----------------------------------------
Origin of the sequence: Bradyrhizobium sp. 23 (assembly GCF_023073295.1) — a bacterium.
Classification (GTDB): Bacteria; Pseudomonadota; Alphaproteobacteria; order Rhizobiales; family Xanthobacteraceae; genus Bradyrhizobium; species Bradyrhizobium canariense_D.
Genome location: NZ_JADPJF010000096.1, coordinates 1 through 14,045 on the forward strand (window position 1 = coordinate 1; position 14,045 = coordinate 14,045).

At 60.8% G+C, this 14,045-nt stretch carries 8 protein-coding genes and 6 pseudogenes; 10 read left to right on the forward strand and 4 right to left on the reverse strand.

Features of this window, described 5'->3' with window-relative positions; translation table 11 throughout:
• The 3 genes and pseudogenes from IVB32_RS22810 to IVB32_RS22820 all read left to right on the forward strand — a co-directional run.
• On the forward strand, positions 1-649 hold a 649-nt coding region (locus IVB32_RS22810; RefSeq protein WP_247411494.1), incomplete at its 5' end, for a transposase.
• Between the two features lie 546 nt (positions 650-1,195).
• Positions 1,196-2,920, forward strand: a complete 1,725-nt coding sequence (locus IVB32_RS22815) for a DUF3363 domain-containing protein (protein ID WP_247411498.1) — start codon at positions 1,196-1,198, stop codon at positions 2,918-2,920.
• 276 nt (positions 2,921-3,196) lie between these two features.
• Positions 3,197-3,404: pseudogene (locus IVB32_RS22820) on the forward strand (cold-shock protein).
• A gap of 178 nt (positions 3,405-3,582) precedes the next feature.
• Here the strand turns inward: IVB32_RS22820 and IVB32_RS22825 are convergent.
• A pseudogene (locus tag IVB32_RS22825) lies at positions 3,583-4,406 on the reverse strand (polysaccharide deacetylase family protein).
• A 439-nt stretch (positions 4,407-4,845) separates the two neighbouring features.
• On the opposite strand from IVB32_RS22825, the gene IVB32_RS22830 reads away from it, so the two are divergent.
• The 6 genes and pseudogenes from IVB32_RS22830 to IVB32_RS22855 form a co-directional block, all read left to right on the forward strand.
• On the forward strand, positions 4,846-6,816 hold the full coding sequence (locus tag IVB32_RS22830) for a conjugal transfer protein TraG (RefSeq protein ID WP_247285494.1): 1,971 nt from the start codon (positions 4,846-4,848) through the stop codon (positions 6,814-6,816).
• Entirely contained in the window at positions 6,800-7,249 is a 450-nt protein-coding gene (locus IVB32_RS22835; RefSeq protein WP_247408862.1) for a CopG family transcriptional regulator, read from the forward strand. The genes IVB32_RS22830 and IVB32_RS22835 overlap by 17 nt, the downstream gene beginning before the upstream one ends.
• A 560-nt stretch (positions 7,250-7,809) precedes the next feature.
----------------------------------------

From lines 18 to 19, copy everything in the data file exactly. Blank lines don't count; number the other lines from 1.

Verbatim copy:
• On the forward strand, positions 4,846-6,816 hold the full coding sequence (locus tag IVB32_RS22830) for a conjugal transfer protein TraG (RefSeq protein ID WP_247285494.1): 1,971 nt from the start codon (positions 4,846-4,848) through the stop codon (positions 6,814-6,816).
• Entirely contained in the window at positions 6,800-7,249 is a 450-nt protein-coding gene (locus IVB32_RS22835; RefSeq protein WP_247408862.1) for a CopG family transcriptional regulator, read from the forward strand. The genes IVB32_RS22830 and IVB32_RS22835 overlap by 17 nt, the downstream gene beginning before the upstream one ends.